Eyewear not only includes eyeglasses, goggle, etc. It also includes contact lenses. So when talking about the history of eyewear, we cannot miss contact lenses.
Since the development of the first convex magnifying glass used to start fires in the ancient city of Nineveh, the advancement of lens use and vision correction have made astronomical strides. Today, an overwhelming number of vision correction options are available, from eyeglasses to the most advanced vision surgery.
In the 1930's American optometrist Dr. William Feinbloom created the first hard plastic contact lenses. These were fitted by taking impressions of the eye using a soft, wax like substance which subsequently hardened. Although lightweight and unbreakable, these lenses still covered the entire front portion of the eye. Hard lenses covering only the cornea weren't introduced until the 1950's. These were the first contact lenses that were widely available -- which meant that for the first time ever, vision correction did not necessarily require eyeglasses.
Soft contact lenses were introduced in 1971 for daily wear. This popularity is largely attributed to the lenses being extremely comfortable. The birth of soft lenses was inspired by Otto Wichterle, a Czechoslovakian chemist who began experimenting with a different kind of plastic called HEMA (hydroxyethylmethylmethacrylate), which is optically clear and is used in surgery because of its compatibility with human tissue.
Rigid gas permeable lenses (RGP) were introduced in 1979 and are designed to combine the visual sharpness of hard lenses with the comfort of soft lenses. RGP's are made of a flexible plastic material that allows more oxygen to reach the cornea than do hard lenses.
The world's first disposable contact lens was introduced in 1987. Disposable lenses are worn up to 30 days and then discarded and replaced with a new sterile pair. They share the benefits of comfort and convenience with conventional soft lenses, while eliminating the need for lens cleaning.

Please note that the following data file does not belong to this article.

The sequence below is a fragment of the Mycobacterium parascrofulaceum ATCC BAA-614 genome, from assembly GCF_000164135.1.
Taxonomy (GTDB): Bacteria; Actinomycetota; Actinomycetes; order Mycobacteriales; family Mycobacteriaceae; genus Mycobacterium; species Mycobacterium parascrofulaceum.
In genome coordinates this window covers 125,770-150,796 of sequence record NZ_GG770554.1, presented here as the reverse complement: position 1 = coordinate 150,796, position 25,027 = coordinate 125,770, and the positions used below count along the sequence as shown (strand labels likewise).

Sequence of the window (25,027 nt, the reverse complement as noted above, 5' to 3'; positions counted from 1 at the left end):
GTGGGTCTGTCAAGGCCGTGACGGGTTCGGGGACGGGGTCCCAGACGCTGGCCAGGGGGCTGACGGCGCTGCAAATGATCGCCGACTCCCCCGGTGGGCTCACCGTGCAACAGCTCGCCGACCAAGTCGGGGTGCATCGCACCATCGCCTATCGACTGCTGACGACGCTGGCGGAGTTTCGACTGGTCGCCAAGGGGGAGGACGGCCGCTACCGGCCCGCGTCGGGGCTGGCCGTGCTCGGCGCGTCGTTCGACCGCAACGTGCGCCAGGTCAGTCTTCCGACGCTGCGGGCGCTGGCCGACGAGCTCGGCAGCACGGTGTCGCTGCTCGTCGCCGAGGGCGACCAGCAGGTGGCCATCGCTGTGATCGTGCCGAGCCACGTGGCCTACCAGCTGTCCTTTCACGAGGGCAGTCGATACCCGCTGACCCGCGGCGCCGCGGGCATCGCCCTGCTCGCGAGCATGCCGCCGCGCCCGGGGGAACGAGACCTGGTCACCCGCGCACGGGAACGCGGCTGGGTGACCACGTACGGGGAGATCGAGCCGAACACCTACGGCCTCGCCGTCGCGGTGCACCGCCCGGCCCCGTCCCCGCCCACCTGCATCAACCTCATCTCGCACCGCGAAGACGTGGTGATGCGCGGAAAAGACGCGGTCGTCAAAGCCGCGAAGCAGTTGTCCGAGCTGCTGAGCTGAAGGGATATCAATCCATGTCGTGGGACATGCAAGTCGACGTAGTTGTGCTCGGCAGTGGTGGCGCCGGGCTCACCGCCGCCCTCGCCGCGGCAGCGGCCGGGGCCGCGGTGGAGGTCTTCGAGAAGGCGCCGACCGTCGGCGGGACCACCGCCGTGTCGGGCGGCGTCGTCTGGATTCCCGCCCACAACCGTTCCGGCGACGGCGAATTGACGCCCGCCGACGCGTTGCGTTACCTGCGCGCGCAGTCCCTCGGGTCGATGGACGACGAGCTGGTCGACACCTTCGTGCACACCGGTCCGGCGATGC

In 1994 the first daily-disposable contact lenses were introduced. These lenses are intended to be worn for a single day, then discarded and replaced with a fresh, sterile pair. Daily-disposables offers the shortest lens wear regimen possible, and eliminates the inconvenience of lens care altogether for daily wear patients.
However appealing the concept of contact lenses, the fitting process was crude and extensive. A trial set contained up to a thousand lenses, and one glass lens after another was inserted onto the eye until one was determined to be suitable. Because the lenses covered both the cornea and sclera (white of the eye), they were large and heavy, making it very difficult to center them properly.
Some of the latest options for vision correction are surgical procedures which use diamond-tipped blades or cool beams of laser energy to correct the shape of the cornea and restore vision to normal or close to normal. Radial Keratotomy (RK), Photorefractive Keratectomy (PRK), and LASIK are refractive surgical procedures that are currently used. On the near horizon are INTACS. These are plastic rings that are surgically inserted into the cornea and correct nearsightedness. Also Implantable contact lenses are being developed which are inserted directly into the eye. Some researchers are speculating that in the future vision correction may eventually be as simple as placing drops in the eyes to form instant contact lenses. A special drop, with the patient's prescription, would be placed onto the eye, and then harden immediately into a contact lens offering excellent comfort, fit and vision.
The history of eyewear is not very long. But it has gone through great progress. You can see it from the development of contact lenses.
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